A few new cars that have been regulars on Consumer Reports' list of recommended models didn't make the cut for 2018 due to quality issues, the publication said Wednesday.
Tesla’s Model S, usually a darling of CR’s rating system has lost its recommended status for problems with the standard air suspension which was added in 2017, but the company claims this is a supplier issue. Tesla also stated that many of the vehicles have been repaired via an over-the-air software update.
“The Tesla Model S appears very similar to the car that launched six years ago, but Tesla has made many significant changes,” said Jake Fisher, director of auto testing at Consumer Reports. “Just as we’ve seen with other manufacturers, major changes and updates often cause reliability to slide. It can take a year or two for automakers to work out kinks with new technology.”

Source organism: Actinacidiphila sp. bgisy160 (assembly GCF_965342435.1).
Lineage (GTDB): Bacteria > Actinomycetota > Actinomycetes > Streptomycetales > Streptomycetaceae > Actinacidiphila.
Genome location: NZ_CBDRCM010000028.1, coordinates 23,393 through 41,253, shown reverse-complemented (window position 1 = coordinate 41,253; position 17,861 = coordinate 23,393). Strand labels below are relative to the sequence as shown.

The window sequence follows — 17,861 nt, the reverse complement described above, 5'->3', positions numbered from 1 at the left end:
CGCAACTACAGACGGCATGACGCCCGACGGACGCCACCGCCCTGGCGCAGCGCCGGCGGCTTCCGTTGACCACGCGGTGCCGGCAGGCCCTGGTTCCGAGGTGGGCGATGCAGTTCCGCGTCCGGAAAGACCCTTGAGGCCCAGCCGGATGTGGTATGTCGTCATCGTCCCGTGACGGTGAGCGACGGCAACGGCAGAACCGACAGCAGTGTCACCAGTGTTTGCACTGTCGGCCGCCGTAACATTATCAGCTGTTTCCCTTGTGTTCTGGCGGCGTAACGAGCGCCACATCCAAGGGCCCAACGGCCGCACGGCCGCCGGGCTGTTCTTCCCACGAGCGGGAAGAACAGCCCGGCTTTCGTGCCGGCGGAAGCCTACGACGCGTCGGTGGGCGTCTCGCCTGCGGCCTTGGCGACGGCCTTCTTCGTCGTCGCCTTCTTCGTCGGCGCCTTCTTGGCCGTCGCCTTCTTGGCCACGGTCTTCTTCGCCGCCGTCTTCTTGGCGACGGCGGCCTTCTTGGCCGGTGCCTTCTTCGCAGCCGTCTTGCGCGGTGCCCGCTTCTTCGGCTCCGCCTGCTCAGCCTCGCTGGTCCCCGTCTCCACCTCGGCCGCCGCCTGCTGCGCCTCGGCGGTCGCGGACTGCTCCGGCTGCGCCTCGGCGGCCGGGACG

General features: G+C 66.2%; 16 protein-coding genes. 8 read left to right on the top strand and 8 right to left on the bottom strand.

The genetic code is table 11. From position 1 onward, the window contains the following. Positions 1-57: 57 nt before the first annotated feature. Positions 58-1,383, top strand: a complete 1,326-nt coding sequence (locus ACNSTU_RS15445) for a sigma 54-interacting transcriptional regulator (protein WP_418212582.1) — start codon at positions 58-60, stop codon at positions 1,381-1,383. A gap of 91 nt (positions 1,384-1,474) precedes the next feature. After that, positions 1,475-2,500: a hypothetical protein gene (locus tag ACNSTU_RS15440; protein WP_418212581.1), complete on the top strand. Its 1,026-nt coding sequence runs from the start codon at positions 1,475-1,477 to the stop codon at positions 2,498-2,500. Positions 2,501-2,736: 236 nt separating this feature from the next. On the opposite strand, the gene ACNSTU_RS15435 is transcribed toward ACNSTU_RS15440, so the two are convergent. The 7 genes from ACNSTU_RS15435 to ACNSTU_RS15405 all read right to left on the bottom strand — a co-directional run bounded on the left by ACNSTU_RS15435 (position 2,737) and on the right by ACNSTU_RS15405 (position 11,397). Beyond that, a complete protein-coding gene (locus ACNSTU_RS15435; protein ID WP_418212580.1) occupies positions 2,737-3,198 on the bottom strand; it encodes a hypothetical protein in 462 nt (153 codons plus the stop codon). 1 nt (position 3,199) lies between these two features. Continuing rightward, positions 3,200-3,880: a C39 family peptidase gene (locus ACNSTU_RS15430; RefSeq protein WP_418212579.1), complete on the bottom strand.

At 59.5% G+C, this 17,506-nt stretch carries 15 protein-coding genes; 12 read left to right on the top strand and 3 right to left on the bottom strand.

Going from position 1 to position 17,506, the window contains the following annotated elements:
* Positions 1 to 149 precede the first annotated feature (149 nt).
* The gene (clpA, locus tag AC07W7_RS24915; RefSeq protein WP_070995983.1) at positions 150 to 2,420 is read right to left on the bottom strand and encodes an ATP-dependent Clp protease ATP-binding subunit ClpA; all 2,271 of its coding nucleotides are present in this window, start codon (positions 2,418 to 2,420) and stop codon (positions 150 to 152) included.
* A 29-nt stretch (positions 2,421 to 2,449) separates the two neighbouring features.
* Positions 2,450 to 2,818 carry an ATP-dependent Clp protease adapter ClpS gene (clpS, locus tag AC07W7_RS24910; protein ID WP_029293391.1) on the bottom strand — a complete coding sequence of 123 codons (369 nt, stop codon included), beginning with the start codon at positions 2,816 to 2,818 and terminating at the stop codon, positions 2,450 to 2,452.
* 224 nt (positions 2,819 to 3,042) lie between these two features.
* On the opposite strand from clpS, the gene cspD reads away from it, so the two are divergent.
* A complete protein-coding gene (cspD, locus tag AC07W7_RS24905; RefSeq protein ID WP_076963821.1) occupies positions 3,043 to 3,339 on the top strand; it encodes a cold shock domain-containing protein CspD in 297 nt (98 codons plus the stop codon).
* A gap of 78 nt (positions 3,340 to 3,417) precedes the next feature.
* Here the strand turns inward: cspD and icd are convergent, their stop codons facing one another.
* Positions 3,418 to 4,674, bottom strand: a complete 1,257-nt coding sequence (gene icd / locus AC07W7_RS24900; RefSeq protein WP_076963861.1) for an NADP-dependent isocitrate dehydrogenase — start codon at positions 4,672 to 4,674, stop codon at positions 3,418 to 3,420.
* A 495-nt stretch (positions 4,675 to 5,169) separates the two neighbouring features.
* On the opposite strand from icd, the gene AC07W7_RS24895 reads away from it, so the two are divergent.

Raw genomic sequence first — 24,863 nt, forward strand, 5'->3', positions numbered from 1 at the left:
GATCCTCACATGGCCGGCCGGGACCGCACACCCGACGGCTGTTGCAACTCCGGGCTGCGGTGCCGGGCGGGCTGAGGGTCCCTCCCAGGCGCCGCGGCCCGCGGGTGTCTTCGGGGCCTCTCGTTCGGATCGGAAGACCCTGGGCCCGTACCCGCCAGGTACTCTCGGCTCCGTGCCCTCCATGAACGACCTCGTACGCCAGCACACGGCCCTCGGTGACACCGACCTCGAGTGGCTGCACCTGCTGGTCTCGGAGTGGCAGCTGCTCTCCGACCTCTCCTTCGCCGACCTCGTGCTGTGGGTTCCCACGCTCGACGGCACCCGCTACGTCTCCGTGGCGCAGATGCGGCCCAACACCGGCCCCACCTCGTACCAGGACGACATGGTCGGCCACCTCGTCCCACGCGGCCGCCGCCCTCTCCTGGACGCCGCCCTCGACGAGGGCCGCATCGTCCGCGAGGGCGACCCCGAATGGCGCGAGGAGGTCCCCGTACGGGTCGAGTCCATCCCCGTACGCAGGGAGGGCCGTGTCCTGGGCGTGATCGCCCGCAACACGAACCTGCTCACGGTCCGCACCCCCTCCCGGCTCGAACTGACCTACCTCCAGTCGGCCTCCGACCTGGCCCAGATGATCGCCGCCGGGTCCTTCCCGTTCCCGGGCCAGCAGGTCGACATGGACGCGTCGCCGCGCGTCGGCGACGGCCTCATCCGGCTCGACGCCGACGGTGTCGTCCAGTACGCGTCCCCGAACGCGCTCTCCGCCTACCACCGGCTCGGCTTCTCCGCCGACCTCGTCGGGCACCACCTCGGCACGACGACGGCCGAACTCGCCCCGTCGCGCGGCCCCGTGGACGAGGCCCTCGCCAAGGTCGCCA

The criteria for recommendation takes predicted reliability heavily into account, and 11 other models lost recommended status this year for various issues. The Honda Odyssey experienced electrical problems that affected the sliding doors and infotainment system, and the Chrysler Pacifica exhibited infotainment and transmission issues. The other models that lost recommended designation were the BMW X1 and X3, Ford Fusion, Genesis G90, Honda Clarity, Kia Cadenza, Lincoln MKZ, Mazda CX-3, and Mercedes-Benz E-Class.
However, the report wasn’t all bad for new models, as 16 vehicles became newly recommended thanks to improved reliability. The Cadillac XTS, Chevrolet Cruze and Suburban, Chrysler 300, Dodge Charger, Infiniti QX60, Lincoln Continental, Mazda CX-9 and MX-5 Miata, Mini Cooper and Countryman, Nissan Armada and Maxima, Subaru Impreza, and Volkswagen Golf and Tiguan all gained the designation this year.